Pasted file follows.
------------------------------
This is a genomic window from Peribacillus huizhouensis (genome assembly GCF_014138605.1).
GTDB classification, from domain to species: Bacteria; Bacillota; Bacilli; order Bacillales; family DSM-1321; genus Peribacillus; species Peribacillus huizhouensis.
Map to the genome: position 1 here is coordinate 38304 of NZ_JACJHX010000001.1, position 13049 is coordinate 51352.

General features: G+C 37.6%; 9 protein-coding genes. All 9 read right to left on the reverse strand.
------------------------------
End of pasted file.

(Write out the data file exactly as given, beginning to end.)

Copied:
This is a genomic window from Peribacillus huizhouensis (genome assembly GCF_014138605.1).
GTDB classification, from domain to species: Bacteria; Bacillota; Bacilli; order Bacillales; family DSM-1321; genus Peribacillus; species Peribacillus huizhouensis.
Map to the genome: position 1 here is coordinate 38304 of NZ_JACJHX010000001.1, position 13049 is coordinate 51352.

General features: G+C 37.6%; 9 protein-coding genes. All 9 read right to left on the reverse strand.